2017 Performance and 2018 Outlook


Good Morning,

Happy New Year and welcome to 2018! We hope that you all had a nice Holiday and were able to make some time to relax and refocus.

This week U.S. stocks rose to records as retail sales sparked optimism in the economy and JPMorgan Chase & Co. signaled tax cuts will bolster profits. The S&P 500 is enjoying its best 10-day start to a year since 2003. In that time period, it has rallied 4.2 percent. In the first 10 days of 2003 it gained 5.9 percent.

So far stocks have carried over the momentum from 2017  as the S&P 500 and Nasdaq have closed lower only once this year, while the Dow has fallen just twice. Heading into the end of the week treasuries pared losses that sent the two-year yield over 2 percent for the first time since 2008 as investors assessed an unexpected acceleration in core inflation that likely boosts the Federal Reserve’s case for higher rates.

The underlying pace of U.S. inflation unexpectedly accelerated in December amid increased housing costs, reinforcing the outlook for the Fed to raise interest rates several times in 2018.


Our Take

The markets are off to a blistering start in 2018 and we can’t say we are surprised. Pessimism has been high for years now and the clouds have begun to lift. Furthermore, in the year since President Donald Trump has been in office, the economy has done something it has been unable to do since 2005 — maintain 3 percent growth for three quarters in a row.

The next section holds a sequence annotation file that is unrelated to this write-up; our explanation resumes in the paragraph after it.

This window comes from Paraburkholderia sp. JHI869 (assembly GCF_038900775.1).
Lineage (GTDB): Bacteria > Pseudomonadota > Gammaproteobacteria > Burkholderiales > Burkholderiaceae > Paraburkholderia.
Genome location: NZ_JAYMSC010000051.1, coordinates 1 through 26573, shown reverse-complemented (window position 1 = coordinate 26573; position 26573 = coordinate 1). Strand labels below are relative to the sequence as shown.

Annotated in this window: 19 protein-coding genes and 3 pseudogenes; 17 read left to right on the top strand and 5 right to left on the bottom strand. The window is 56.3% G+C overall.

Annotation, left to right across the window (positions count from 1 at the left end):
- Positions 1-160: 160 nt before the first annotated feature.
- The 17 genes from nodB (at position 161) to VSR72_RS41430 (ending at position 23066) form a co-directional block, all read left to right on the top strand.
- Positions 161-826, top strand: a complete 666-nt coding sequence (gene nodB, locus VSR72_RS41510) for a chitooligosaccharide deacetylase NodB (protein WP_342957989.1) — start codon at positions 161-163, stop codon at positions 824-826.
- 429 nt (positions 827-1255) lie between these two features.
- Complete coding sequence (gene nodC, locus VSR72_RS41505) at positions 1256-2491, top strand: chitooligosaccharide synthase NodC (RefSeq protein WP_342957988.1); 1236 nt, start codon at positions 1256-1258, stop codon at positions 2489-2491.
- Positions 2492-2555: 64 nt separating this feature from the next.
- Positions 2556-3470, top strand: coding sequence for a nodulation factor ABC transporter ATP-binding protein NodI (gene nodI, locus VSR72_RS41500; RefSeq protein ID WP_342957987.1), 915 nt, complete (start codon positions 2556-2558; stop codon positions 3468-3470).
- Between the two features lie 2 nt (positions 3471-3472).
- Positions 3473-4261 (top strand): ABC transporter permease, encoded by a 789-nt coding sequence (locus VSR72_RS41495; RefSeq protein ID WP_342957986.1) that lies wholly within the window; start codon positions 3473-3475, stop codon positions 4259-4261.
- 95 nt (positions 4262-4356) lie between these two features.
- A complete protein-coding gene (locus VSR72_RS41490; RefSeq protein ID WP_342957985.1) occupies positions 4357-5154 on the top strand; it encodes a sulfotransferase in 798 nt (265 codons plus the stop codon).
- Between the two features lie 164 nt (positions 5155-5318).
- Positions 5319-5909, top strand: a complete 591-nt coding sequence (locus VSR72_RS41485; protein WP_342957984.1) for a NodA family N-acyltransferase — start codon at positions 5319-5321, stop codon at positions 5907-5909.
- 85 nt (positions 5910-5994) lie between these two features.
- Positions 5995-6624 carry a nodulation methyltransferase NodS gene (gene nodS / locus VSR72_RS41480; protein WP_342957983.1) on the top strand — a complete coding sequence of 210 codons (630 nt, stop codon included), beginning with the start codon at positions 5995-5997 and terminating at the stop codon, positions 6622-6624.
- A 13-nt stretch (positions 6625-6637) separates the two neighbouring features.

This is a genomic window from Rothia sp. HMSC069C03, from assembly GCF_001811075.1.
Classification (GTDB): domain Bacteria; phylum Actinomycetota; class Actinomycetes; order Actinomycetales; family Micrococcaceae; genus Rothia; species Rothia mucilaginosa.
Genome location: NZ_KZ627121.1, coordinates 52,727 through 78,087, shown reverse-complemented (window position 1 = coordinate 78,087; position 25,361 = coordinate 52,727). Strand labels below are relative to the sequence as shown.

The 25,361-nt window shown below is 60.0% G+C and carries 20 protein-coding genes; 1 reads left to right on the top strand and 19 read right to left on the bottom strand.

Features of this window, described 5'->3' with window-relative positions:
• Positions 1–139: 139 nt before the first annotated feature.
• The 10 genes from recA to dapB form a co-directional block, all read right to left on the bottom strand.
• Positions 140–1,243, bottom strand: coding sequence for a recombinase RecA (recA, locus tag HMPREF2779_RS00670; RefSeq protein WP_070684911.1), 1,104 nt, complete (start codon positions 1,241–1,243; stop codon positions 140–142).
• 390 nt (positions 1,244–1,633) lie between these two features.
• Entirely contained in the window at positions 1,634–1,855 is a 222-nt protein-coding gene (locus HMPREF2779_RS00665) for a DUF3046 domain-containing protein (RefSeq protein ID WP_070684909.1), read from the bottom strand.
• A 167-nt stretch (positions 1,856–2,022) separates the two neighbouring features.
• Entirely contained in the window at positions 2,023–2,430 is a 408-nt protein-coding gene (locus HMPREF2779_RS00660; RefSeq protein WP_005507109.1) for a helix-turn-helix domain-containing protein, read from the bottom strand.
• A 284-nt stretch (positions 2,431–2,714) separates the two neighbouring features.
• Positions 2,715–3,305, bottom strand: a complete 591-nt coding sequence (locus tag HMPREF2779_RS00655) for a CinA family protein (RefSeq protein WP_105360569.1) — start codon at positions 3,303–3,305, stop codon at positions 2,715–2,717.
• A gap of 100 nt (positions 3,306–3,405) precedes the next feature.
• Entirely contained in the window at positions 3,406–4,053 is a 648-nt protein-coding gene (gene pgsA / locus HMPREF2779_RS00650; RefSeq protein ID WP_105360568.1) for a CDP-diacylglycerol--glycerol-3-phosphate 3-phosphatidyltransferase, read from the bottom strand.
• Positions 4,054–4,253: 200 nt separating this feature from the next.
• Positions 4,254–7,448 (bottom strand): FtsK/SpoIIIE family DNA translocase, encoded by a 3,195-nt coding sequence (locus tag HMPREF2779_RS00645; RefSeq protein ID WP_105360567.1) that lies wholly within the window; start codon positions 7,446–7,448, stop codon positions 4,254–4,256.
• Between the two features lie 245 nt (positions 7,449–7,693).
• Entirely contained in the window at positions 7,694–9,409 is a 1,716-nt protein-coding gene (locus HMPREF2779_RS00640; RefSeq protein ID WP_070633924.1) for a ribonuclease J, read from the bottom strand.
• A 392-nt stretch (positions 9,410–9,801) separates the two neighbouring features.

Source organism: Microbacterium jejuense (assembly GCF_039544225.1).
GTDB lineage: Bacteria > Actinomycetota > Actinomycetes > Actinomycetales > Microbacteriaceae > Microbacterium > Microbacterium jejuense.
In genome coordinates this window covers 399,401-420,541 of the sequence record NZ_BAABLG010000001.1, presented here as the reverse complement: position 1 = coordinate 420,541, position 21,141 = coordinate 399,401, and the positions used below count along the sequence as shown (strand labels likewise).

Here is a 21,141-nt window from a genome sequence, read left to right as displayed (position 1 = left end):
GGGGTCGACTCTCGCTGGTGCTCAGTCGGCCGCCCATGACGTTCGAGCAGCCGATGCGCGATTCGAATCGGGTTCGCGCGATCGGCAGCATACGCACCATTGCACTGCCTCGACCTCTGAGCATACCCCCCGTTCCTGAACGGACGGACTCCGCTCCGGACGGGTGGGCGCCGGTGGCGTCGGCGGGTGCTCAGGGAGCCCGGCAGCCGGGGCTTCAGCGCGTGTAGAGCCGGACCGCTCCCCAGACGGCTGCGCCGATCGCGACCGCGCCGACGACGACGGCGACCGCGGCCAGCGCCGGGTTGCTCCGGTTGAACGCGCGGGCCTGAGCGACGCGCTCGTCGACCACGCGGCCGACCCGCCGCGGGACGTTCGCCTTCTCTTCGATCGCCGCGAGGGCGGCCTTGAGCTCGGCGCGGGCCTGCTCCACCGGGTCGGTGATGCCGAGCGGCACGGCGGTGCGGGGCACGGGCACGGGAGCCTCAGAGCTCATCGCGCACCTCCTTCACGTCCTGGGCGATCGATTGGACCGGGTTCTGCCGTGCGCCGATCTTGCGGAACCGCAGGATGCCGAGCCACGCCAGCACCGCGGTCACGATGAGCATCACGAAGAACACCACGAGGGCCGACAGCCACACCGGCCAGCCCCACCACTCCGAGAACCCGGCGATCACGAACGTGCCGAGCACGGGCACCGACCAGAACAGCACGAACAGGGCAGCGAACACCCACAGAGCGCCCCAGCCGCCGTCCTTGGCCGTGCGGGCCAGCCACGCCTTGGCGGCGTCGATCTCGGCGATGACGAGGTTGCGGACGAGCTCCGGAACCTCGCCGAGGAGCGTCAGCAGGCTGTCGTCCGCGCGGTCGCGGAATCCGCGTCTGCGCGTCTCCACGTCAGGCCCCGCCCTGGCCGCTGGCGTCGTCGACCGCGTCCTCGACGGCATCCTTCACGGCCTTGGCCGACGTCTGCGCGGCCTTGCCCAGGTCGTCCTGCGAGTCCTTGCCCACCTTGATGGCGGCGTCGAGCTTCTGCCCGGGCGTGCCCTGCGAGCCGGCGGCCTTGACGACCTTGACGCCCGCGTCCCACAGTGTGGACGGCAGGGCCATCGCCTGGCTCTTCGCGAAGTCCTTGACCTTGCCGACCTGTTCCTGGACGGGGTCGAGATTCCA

While the final numbers aren't in, economists Friday were ratcheting up growth projections to 3 percent or better for the fourth quarter, after December's strong retail sales and revisions to prior months. Perhaps a suggestion we made back in January 2017 with regards to Trump’s Braggadocio is in fact playing out: “Perhaps if businesses and consumers truly believe that Trump will “make America great again” the rhetoric will become reality as wallets open and corporate war chests are put to work. Sentiment is powerful and often precedes outcome.” 

An excerpt from our 2017 annual letter to our investors:        

“Taken together, absent a black swan event (flashpoints include the nuclear programmes of Iran and North Korea, disputes between China and its neighbors, a slowdown or crash in China, strife in the Middle East and the politics of populism threatening the EU) we view 2018 to play out similarly to 2017. With the recent enactment of the Tax Cut and Jobs Act, even more money will flow into circulation and inflation will likely not tick up in any meaningful way as excess liquidity will likely continue to stream into financial markets (think buybacks and dividends) rather than be used to expand plants or buy equipment or other goods or services. As such, it is likely that staying long high quality stocks in 2018 will remain the best game in town.